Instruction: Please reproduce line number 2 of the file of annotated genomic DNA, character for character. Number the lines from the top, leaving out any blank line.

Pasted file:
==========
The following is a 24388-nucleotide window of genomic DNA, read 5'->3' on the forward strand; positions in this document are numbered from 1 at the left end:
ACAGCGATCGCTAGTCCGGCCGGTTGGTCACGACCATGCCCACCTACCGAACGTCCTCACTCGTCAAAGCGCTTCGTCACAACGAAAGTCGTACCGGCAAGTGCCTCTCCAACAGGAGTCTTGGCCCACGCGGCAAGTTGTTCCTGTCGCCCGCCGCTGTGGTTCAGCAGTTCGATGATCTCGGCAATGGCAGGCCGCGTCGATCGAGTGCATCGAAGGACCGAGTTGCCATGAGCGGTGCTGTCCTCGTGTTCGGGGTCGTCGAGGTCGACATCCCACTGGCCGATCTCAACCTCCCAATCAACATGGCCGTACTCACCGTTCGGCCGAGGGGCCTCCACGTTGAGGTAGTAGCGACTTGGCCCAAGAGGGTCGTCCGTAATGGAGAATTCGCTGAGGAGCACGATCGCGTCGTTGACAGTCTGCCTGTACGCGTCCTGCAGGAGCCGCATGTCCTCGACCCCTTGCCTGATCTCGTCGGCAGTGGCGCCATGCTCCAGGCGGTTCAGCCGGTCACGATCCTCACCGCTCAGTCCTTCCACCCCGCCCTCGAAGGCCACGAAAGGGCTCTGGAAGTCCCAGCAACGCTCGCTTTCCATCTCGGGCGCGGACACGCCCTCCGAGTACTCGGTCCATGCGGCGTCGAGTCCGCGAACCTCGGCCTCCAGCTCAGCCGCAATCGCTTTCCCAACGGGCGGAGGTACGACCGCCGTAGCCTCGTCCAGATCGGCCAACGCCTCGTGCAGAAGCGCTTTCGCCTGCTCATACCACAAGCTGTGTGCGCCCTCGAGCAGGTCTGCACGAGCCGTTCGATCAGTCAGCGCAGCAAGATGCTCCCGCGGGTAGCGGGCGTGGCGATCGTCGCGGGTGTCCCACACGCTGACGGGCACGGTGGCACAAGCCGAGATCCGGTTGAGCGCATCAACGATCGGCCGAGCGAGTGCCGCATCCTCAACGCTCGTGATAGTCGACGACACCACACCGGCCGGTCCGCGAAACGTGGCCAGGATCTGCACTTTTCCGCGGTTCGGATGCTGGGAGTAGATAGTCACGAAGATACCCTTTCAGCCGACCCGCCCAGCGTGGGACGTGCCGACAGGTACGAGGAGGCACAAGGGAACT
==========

ACAGCGATCGCTAGTCCGGCCGGTTGGTCACGACCATGCCCACCTACCGAACGTCCTCACTCGTCAAAGCGCTTCGTCACAACGAAAGTCGTACCGGCAAGTGCCTCTCCAACAGGAGTCTTGGCCCACGCGGCAAGTTGTTCCTGTCGCCCGCCGCTGTGGTTCAGCAGTTCGATGATCTCGGCAATGGCAGGCCGCGTCGATCGAGTGCATCGAAGGACCGAGTTGCCATGAGCGGTGCTGTCCTCGTGTTCGGGGTCGTCGAGGTCGACATCCCACTGGCCGATCTCAACCTCCCAATCAACATGGCCGTACTCACCGTTCGGCCGAGGGGCCTCCACGTTGAGGTAGTAGCGACTTGGCCCAAGAGGGTCGTCCGTAATGGAGAATTCGCTGAGGAGCACGATCGCGTCGTTGACAGTCTGCCTGTACGCGTCCTGCAGGAGCCGCATGTCCTCGACCCCTTGCCTGATCTCGTCGGCAGTGGCGCCATGCTCCAGGCGGTTCAGCCGGTCACGATCCTCACCGCTCAGTCCTTCCACCCCGCCCTCGAAGGCCACGAAAGGGCTCTGGAAGTCCCAGCAACGCTCGCTTTCCATCTCGGGCGCGGACACGCCCTCCGAGTACTCGGTCCATGCGGCGTCGAGTCCGCGAACCTCGGCCTCCAGCTCAGCCGCAATCGCTTTCCCAACGGGCGGAGGTACGACCGCCGTAGCCTCGTCCAGATCGGCCAACGCCTCGTGCAGAAGCGCTTTCGCCTGCTCATACCACAAGCTGTGTGCGCCCTCGAGCAGGTCTGCACGAGCCGTTCGATCAGTCAGCGCAGCAAGATGCTCCCGCGGGTAGCGGGCGTGGCGATCGTCGCGGGTGTCCCACACGCTGACGGGCACGGTGGCACAAGCCGAGATCCGGTTGAGCGCATCAACGATCGGCCGAGCGAGTGCCGCATCCTCAACGCTCGTGATAGTCGACGACACCACACCGGCCGGTCCGCGAAACGTGGCCAGGATCTGCACTTTTCCGCGGTTCGGATGCTGGGAGTAGATAGTCACGAAGATACCCTTTCAGCCGACCCGCCCAGCGTGGGACGTGCCGACAGGTACGAGGAGGCACAAGGGAACT